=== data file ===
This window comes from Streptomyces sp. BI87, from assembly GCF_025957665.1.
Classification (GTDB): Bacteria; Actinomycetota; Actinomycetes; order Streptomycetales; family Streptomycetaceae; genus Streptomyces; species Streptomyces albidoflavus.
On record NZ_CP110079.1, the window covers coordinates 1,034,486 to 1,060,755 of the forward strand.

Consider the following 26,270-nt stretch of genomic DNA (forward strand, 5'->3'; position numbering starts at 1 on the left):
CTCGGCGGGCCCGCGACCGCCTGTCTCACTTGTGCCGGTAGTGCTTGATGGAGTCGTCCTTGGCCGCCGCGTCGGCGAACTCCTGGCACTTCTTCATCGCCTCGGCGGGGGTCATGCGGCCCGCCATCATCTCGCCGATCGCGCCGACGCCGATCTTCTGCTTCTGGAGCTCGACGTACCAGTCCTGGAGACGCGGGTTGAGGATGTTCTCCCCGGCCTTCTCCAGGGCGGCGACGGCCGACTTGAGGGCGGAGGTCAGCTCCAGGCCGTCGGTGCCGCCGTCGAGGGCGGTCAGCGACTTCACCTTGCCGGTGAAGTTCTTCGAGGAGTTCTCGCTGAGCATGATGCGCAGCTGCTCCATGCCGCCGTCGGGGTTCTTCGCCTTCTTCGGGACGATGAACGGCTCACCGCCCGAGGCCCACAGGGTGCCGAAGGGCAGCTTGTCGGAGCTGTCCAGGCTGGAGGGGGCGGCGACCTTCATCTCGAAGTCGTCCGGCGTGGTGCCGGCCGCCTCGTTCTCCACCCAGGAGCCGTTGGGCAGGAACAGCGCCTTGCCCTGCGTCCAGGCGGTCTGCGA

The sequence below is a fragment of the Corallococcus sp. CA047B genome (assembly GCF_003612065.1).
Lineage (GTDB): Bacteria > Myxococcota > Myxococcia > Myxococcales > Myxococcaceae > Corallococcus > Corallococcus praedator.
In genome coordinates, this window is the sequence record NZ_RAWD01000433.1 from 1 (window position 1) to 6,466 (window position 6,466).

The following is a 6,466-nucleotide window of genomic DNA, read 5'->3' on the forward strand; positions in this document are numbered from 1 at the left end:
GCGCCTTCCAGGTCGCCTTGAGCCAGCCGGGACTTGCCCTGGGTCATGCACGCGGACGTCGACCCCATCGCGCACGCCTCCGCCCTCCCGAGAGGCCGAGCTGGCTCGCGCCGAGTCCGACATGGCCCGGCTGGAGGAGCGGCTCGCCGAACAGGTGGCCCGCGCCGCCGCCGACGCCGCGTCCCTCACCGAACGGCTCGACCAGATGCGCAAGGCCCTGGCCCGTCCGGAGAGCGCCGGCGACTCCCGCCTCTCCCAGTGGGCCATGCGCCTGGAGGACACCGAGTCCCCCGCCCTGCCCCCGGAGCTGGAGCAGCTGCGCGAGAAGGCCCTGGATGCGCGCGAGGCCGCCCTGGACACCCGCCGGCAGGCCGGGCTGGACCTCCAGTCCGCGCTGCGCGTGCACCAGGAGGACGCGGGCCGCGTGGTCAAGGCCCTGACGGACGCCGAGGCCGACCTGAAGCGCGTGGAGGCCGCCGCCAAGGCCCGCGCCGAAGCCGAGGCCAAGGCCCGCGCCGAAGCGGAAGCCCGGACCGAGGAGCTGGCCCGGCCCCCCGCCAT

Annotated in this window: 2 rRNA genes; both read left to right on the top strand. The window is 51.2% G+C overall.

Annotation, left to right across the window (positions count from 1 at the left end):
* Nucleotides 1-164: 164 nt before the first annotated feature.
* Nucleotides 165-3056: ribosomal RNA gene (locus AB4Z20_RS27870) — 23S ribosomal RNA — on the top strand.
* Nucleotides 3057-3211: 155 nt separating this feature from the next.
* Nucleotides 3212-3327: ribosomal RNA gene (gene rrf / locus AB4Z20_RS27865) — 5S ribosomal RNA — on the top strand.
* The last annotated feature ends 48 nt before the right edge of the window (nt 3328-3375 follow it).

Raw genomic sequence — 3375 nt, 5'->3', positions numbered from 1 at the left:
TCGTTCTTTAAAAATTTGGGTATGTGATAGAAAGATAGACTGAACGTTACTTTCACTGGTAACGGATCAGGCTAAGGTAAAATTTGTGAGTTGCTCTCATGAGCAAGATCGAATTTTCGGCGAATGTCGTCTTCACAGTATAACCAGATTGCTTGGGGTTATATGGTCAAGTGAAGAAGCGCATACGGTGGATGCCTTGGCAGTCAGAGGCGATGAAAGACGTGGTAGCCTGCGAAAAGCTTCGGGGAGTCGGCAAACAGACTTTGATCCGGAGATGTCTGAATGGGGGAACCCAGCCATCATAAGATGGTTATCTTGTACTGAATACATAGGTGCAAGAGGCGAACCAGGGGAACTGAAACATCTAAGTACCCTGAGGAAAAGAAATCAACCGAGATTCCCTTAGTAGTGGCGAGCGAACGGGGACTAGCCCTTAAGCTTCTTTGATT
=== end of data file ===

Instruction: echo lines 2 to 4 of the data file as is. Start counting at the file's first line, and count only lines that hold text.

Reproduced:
Classification (GTDB): Bacteria; Actinomycetota; Actinomycetes; order Streptomycetales; family Streptomycetaceae; genus Streptomyces; species Streptomyces albidoflavus.
On record NZ_CP110079.1, the window covers coordinates 1,034,486 to 1,060,755 of the forward strand.

Consider the following 26,270-nt stretch of genomic DNA (forward strand, 5'->3'; position numbering starts at 1 on the left):